The Vanishing Pure Play
Investors have a lot to worry about right now: the crash in energy commodities, the recent volatility in the stock market, and forecasts of a global growth slowdown reminiscent of 2008.
But there is at least one industry that should be able to weather this challenging environment, while offering excellent income to boot: regulated natural gas distributors, also known as local distribution companies (LDCs).
Cheap prices and regulatory momentum are boosting demand for cleaner-burning natural gas. Indeed, the U.S. Energy Information Administration reported that natural gas recently overtook King Coal as the leading fuel source for power generation for just the second month in history.
Burgeoning demand for natural gas will spur an infrastructure buildout to deliver this energy commodity to heavy users, such as power generators and industrial firms. And gas distributors stand to benefit as they start earning regulated returns on new pipes and other infrastructure.
The only problem is that publicly traded LDCs are quickly disappearing. Growth-starved power utilities are realizing that gas distributors own an increasingly valuable part of our nation’s energy infrastructure. And they’re not sitting idly by, waiting to see what happens next.
As Southern Company’s (NYSE: SO) $12 billion bid for LDC giant AGL Resources Inc. (NYSE: GAS) shows, electric utilities want a piece of this crucial infrastructure, and some would rather buy it than build it themselves.
In fact, we’ve previously alerted subscribers to the potential for electric utilities to buy up gas assets, such as in last year’s report, “The Great Natural Gas Grab.”
But as risk-averse income investors, we’re all about the dividend first–a company’s status as a potential takeover target should merely be the growth kicker on top of a fundamentally sound business that generates sufficient cash flows to support a steady stream of dividends.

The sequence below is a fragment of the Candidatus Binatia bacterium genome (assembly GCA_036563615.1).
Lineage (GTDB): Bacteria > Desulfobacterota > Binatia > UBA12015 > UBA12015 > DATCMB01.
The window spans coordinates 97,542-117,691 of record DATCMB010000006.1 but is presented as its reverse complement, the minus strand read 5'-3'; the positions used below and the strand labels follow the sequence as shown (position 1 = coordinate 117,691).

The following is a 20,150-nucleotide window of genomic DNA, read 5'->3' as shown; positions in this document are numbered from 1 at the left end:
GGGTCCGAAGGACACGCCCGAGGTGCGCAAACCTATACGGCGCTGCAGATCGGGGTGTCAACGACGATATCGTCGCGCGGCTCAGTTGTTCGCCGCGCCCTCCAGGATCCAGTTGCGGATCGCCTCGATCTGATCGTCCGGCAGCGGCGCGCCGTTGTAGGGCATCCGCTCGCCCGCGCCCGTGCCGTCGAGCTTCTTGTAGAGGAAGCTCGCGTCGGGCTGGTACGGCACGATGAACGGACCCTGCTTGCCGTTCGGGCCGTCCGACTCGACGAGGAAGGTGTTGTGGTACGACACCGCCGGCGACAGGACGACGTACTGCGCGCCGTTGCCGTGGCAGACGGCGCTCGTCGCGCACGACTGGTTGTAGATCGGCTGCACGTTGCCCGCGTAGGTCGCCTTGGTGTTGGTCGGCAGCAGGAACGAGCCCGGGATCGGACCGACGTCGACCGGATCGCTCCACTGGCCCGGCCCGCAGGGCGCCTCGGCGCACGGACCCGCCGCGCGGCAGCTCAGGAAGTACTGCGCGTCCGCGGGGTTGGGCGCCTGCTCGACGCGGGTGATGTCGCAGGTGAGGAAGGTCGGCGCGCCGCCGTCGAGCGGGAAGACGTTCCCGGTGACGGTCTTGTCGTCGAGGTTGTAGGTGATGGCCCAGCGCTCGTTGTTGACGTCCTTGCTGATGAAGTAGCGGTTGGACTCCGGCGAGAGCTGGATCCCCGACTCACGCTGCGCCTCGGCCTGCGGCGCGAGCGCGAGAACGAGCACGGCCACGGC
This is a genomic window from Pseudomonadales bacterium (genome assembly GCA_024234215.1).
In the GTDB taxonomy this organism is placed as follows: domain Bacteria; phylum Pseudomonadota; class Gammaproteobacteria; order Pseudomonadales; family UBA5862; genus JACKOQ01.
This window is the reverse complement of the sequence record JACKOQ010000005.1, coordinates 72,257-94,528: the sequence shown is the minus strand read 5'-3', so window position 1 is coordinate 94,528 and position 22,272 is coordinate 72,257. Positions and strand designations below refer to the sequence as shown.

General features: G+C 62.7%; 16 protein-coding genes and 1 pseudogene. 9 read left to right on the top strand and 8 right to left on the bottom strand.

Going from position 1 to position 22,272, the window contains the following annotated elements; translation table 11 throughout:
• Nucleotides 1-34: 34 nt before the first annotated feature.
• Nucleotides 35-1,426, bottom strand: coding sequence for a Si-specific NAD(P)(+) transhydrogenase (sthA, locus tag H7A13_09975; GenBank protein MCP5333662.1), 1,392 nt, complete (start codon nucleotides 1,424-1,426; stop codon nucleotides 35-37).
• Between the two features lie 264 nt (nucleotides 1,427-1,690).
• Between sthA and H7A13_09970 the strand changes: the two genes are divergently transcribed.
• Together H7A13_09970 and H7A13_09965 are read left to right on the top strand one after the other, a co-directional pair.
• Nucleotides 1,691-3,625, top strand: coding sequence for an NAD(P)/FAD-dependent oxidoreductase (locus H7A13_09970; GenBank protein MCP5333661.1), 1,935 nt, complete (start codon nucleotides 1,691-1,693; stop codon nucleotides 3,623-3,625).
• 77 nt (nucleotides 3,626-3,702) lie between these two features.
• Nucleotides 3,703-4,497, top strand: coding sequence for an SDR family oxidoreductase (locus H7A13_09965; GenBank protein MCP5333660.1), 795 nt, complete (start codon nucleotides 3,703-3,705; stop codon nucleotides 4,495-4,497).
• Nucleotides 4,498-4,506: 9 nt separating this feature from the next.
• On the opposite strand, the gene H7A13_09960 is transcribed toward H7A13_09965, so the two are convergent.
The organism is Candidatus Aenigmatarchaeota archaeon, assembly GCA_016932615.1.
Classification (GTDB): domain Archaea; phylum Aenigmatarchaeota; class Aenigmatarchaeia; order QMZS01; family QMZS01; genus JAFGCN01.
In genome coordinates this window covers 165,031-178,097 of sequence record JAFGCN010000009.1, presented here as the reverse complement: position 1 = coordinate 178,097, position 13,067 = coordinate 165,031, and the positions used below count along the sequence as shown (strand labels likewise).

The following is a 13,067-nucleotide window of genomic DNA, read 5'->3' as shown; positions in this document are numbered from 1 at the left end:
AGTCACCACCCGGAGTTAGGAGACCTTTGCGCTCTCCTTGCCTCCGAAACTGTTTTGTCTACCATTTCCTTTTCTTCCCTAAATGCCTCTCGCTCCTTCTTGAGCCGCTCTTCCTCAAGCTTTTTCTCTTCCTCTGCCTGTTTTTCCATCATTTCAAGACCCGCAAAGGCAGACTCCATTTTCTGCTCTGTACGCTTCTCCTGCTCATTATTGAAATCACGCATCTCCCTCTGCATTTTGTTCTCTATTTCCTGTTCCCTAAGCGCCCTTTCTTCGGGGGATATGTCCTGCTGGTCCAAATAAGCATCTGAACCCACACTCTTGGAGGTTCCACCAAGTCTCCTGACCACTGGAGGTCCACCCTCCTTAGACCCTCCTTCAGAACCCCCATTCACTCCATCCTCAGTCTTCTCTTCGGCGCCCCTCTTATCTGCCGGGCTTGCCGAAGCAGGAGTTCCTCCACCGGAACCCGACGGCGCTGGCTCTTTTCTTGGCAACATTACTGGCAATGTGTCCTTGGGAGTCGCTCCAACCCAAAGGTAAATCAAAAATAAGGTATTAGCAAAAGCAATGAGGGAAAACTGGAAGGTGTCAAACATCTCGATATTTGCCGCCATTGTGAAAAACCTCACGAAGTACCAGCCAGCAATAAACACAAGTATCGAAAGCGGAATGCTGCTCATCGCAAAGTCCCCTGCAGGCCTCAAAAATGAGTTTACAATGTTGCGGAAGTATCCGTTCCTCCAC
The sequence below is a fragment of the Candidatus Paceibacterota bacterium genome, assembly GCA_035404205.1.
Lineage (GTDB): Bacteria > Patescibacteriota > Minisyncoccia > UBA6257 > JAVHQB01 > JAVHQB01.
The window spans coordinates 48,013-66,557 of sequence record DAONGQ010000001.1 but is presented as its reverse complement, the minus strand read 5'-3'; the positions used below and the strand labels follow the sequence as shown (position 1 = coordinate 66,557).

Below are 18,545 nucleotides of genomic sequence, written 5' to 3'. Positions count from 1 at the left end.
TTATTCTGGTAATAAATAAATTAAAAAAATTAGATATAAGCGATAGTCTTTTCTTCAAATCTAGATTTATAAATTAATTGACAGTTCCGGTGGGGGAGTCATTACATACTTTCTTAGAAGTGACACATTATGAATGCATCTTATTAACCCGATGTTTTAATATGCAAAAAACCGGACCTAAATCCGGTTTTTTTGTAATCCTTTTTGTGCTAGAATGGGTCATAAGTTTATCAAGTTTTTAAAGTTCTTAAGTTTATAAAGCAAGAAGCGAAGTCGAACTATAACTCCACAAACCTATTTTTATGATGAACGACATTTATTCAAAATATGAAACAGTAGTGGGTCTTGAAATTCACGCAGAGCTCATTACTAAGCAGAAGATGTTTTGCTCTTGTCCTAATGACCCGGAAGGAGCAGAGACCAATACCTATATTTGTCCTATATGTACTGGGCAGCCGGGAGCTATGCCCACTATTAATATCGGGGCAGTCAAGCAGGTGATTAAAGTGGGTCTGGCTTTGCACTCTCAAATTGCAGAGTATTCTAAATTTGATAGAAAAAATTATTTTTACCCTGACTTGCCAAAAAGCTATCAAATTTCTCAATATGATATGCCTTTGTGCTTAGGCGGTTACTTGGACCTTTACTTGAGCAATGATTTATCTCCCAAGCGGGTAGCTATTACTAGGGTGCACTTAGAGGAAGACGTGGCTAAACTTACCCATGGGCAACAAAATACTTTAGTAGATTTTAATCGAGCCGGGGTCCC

And LDCs’ regulated rates of return help ensure that they’re reliable dividend payers.
Although there are more than 1,200 LDCs in the U.S., most are owned by municipalities, cooperatives, or integrated into the operations of large, diversified utilities.
Once Southern’s deal with AGL is consummated, there will be just 17 publicly traded natural gas distributors left. And nearly a quarter of them are micro-cap stocks.
As such, investors are effectively shut out from a significant portion of this market.
Know Your LDCs
LDCs are a structurally varied group, with operations that differ according to size, customer base, region, weather patterns and ownership structure.
Additionally, natural gas distributors each exhibit different market characteristics, operating parameters, rates and tariffs.
Some LDCs also own wholesale gas-storage facilities and high-pressure gas pipelines. These variations should be taken into consideration when evaluating individual companies for investment.
Mergers-and-acquisitions activity among LDCs over the past few years marks a second-wave of such deals that started in the late 1990s, called convergence deals.
At the time, deregulation incentivized electric utilities to combine electric and gas marketing activities to offer customers bundled energy services in one package.
However, the convergence trend was largely a failure, and many of these utilities later sold their gas assets, with the culmination of that era occurring in 2007 when Duke Energy Corp. (NYSE: DUK) spun off Spectra Energy Corp. (NYSE: SE).
In hindsight, the problem was that many utilities simply siloed their natural gas operations, rather than pursue synergistic opportunities.
What’s past is prologue: Standalone pure-play LDCs once again offer the best opportunities in this environment. And even if the top LDCs remain independent, they still pay safe and growing dividends.
For subscribers, we detail our favorite pure-play gas utilities, one of which yields 8.4%.